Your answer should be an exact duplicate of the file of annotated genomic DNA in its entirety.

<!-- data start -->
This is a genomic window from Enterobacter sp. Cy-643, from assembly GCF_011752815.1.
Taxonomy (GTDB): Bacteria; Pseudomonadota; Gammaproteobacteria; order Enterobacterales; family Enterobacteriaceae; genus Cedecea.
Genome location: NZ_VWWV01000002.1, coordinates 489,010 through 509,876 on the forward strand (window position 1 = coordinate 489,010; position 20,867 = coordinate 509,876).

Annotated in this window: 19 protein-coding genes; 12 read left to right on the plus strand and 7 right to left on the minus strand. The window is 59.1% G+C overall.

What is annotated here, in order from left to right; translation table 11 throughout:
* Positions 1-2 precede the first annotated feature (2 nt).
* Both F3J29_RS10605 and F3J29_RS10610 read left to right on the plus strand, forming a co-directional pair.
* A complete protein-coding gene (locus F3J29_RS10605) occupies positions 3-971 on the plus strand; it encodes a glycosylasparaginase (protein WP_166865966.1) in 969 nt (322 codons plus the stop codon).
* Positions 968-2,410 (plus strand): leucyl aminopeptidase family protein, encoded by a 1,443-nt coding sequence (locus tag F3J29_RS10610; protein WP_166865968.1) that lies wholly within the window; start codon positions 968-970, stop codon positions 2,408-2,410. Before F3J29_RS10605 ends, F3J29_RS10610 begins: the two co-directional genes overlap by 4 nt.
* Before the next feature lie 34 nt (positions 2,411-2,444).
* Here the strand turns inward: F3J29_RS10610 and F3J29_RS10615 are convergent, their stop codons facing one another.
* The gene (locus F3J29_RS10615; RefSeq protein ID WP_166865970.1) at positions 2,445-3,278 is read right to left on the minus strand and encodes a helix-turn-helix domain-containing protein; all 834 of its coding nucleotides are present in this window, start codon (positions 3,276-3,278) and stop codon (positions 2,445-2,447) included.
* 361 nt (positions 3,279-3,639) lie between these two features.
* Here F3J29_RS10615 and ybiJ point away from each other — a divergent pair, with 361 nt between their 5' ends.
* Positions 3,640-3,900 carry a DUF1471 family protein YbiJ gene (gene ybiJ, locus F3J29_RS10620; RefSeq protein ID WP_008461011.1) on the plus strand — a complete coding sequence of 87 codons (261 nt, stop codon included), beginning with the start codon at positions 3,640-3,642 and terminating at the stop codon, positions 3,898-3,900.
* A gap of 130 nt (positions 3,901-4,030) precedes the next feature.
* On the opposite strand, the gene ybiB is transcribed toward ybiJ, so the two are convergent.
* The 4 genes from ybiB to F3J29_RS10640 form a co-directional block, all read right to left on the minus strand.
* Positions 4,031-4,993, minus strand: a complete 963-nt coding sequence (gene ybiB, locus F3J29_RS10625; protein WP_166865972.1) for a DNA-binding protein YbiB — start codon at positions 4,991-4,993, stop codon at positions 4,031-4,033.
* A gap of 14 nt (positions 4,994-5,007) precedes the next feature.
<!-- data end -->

This is a genomic window from Enterobacter sp. Cy-643, from assembly GCF_011752815.1.
Taxonomy (GTDB): Bacteria; Pseudomonadota; Gammaproteobacteria; order Enterobacterales; family Enterobacteriaceae; genus Cedecea.
Genome location: NZ_VWWV01000002.1, coordinates 489,010 through 509,876 on the forward strand (window position 1 = coordinate 489,010; position 20,867 = coordinate 509,876).

Annotated in this window: 19 protein-coding genes; 12 read left to right on the plus strand and 7 right to left on the minus strand. The window is 59.1% G+C overall.

What is annotated here, in order from left to right; translation table 11 throughout:
* Positions 1-2 precede the first annotated feature (2 nt).
* Both F3J29_RS10605 and F3J29_RS10610 read left to right on the plus strand, forming a co-directional pair.
* A complete protein-coding gene (locus F3J29_RS10605) occupies positions 3-971 on the plus strand; it encodes a glycosylasparaginase (protein WP_166865966.1) in 969 nt (322 codons plus the stop codon).
* Positions 968-2,410 (plus strand): leucyl aminopeptidase family protein, encoded by a 1,443-nt coding sequence (locus tag F3J29_RS10610; protein WP_166865968.1) that lies wholly within the window; start codon positions 968-970, stop codon positions 2,408-2,410. Before F3J29_RS10605 ends, F3J29_RS10610 begins: the two co-directional genes overlap by 4 nt.
* Before the next feature lie 34 nt (positions 2,411-2,444).
* Here the strand turns inward: F3J29_RS10610 and F3J29_RS10615 are convergent, their stop codons facing one another.
* The gene (locus F3J29_RS10615; RefSeq protein ID WP_166865970.1) at positions 2,445-3,278 is read right to left on the minus strand and encodes a helix-turn-helix domain-containing protein; all 834 of its coding nucleotides are present in this window, start codon (positions 3,276-3,278) and stop codon (positions 2,445-2,447) included.
* 361 nt (positions 3,279-3,639) lie between these two features.
* Here F3J29_RS10615 and ybiJ point away from each other — a divergent pair, with 361 nt between their 5' ends.
* Positions 3,640-3,900 carry a DUF1471 family protein YbiJ gene (gene ybiJ, locus F3J29_RS10620; RefSeq protein ID WP_008461011.1) on the plus strand — a complete coding sequence of 87 codons (261 nt, stop codon included), beginning with the start codon at positions 3,640-3,642 and terminating at the stop codon, positions 3,898-3,900.
* A gap of 130 nt (positions 3,901-4,030) precedes the next feature.
* On the opposite strand, the gene ybiB is transcribed toward ybiJ, so the two are convergent.
* The 4 genes from ybiB to F3J29_RS10640 form a co-directional block, all read right to left on the minus strand.
* Positions 4,031-4,993, minus strand: a complete 963-nt coding sequence (gene ybiB, locus F3J29_RS10625; protein WP_166865972.1) for a DNA-binding protein YbiB — start codon at positions 4,991-4,993, stop codon at positions 4,031-4,033.
* A gap of 14 nt (positions 4,994-5,007) precedes the next feature.